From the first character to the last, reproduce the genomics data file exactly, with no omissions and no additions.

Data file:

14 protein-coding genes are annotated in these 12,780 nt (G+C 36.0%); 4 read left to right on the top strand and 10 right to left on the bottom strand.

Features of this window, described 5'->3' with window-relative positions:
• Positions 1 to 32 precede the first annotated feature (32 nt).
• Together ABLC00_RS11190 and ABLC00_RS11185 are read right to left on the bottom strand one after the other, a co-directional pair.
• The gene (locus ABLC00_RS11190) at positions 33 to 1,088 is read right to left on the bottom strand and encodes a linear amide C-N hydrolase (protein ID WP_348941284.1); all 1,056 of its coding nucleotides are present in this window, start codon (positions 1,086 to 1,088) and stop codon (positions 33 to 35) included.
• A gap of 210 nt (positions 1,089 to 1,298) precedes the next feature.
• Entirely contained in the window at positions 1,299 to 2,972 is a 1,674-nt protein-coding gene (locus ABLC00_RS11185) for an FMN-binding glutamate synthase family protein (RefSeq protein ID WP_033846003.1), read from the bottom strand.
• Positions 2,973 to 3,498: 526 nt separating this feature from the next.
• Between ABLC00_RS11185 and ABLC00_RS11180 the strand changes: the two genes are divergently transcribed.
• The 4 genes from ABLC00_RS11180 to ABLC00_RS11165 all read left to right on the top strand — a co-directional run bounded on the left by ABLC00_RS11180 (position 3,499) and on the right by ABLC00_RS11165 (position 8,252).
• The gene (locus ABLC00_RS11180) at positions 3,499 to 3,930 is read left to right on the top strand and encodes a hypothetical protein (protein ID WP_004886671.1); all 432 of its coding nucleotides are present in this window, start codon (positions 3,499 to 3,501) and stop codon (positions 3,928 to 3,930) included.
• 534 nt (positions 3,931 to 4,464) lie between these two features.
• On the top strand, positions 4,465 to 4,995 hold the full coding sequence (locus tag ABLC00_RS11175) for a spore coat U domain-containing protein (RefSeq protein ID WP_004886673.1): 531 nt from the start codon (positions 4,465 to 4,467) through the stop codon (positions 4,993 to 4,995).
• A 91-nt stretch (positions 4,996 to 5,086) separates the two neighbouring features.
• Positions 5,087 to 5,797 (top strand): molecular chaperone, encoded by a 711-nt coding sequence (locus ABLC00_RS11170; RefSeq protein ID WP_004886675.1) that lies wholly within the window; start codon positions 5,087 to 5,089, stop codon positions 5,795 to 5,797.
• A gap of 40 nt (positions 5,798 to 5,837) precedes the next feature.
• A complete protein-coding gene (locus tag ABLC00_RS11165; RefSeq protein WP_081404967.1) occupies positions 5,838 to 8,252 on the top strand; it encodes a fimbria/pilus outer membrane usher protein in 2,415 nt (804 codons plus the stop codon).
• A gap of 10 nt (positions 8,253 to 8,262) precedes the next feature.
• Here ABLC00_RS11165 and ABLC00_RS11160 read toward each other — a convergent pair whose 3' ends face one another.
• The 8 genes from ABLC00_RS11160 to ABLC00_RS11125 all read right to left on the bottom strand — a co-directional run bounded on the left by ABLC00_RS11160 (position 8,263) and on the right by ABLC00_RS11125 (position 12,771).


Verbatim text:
14 protein-coding genes are annotated in these 12,780 nt (G+C 36.0%); 4 read left to right on the top strand and 10 right to left on the bottom strand.

Features of this window, described 5'->3' with window-relative positions:
• Positions 1 to 32 precede the first annotated feature (32 nt).
• Together ABLC00_RS11190 and ABLC00_RS11185 are read right to left on the bottom strand one after the other, a co-directional pair.
• The gene (locus ABLC00_RS11190) at positions 33 to 1,088 is read right to left on the bottom strand and encodes a linear amide C-N hydrolase (protein ID WP_348941284.1); all 1,056 of its coding nucleotides are present in this window, start codon (positions 1,086 to 1,088) and stop codon (positions 33 to 35) included.
• A gap of 210 nt (positions 1,089 to 1,298) precedes the next feature.
• Entirely contained in the window at positions 1,299 to 2,972 is a 1,674-nt protein-coding gene (locus ABLC00_RS11185) for an FMN-binding glutamate synthase family protein (RefSeq protein ID WP_033846003.1), read from the bottom strand.
• Positions 2,973 to 3,498: 526 nt separating this feature from the next.
• Between ABLC00_RS11185 and ABLC00_RS11180 the strand changes: the two genes are divergently transcribed.
• The 4 genes from ABLC00_RS11180 to ABLC00_RS11165 all read left to right on the top strand — a co-directional run bounded on the left by ABLC00_RS11180 (position 3,499) and on the right by ABLC00_RS11165 (position 8,252).
• The gene (locus ABLC00_RS11180) at positions 3,499 to 3,930 is read left to right on the top strand and encodes a hypothetical protein (protein ID WP_004886671.1); all 432 of its coding nucleotides are present in this window, start codon (positions 3,499 to 3,501) and stop codon (positions 3,928 to 3,930) included.
• 534 nt (positions 3,931 to 4,464) lie between these two features.
• On the top strand, positions 4,465 to 4,995 hold the full coding sequence (locus tag ABLC00_RS11175) for a spore coat U domain-containing protein (RefSeq protein ID WP_004886673.1): 531 nt from the start codon (positions 4,465 to 4,467) through the stop codon (positions 4,993 to 4,995).
• A 91-nt stretch (positions 4,996 to 5,086) separates the two neighbouring features.
• Positions 5,087 to 5,797 (top strand): molecular chaperone, encoded by a 711-nt coding sequence (locus ABLC00_RS11170; RefSeq protein ID WP_004886675.1) that lies wholly within the window; start codon positions 5,087 to 5,089, stop codon positions 5,795 to 5,797.
• A gap of 40 nt (positions 5,798 to 5,837) precedes the next feature.
• A complete protein-coding gene (locus tag ABLC00_RS11165; RefSeq protein WP_081404967.1) occupies positions 5,838 to 8,252 on the top strand; it encodes a fimbria/pilus outer membrane usher protein in 2,415 nt (804 codons plus the stop codon).
• A gap of 10 nt (positions 8,253 to 8,262) precedes the next feature.
• Here ABLC00_RS11165 and ABLC00_RS11160 read toward each other — a convergent pair whose 3' ends face one another.
• The 8 genes from ABLC00_RS11160 to ABLC00_RS11125 all read right to left on the bottom strand — a co-directional run bounded on the left by ABLC00_RS11160 (position 8,263) and on the right by ABLC00_RS11125 (position 12,771).